We at the RNT Foundation, based on our knowledge of the alternatives, are happy to agree with the advisory board and the two government decisions. But action of some kind is needed. If eLoran is the answer, we need to get on with it. If it is not the answer, the feds need to say what the answer is and get on with that.
Regarding the stations, the sites are almost all still owned by the federal government and have reasonable geometry. Based on our testimony, in 2014 Congress prohibited further dismantling and disposal of Loran-C facilities until the government had decided and implemented a backup system for GPS.
In the short term, there are a handful of antennas and transmitter that could allow a 4-6 site timing system to be up and running fairly quickly and inexpensively by reusing them as-is.
In the longer term, these sites which are in a reasonable geometry, no surprise, would make the final timing and eventually navigation system easier and less expensive that it would have been, despite the need for newer/ renovated antennas and transmitters.
Q. What is the precision in regard to positioning of the eLORAN systems?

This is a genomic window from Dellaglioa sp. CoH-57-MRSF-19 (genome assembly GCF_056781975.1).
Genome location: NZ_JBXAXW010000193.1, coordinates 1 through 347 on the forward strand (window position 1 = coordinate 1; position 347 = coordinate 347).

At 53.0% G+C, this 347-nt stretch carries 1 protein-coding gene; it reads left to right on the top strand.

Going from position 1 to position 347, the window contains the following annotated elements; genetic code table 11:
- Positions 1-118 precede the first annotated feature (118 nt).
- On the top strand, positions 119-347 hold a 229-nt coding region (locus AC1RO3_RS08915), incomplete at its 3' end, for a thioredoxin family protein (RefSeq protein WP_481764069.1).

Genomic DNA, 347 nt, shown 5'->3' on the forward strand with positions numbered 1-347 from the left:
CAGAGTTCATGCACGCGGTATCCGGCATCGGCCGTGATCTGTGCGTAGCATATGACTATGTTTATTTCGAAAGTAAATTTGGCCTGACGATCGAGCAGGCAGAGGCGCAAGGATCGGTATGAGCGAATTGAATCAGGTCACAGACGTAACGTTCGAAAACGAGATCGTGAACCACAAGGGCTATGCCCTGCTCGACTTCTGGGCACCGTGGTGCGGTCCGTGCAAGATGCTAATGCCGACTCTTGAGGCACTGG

A. All of its potential has not been tested publicly in the west, so there is not a lot of non-proprietary information. However, the UK had an operational system for a year off their east coast which they certified for maritime use. They found a precision of 50ns and “less than 10m.” Here is an Institute of Navigation paper by the British GLA and UrsaNav that discusses their results.
In the Netherlands, the Dutch Pilots and Reelektronika pioneered their own version of the system with differential corrections and achieved a 5m accuracy. Here is that paper.
Two interesting projects with the one in the UK providing Initial Operating Capability and the Dutch one being a Proof of Concept.
Q. GPS is used for more than location information. It is also a critical timing source. Would loran provide the same support?
A. Yes. DHS had a CRADA for several year examining just that. eLoran timing is being re-examined now by the US government. As mentioned above, accuracy over a substantial distance has been shown to be 50ns or better with differential corrections.
Some of the CRADA results were presented at the Institute of Navigation’s annual PTTI and are available here: https://www.ursanav.com/wp-content/uploads/Resilient-Timing-and-UTC-Service.pdf
Q. In your opinion, what could explain the lack of appetite in many countries for this alternative technology? Only Korea seems really active with the eLORAN.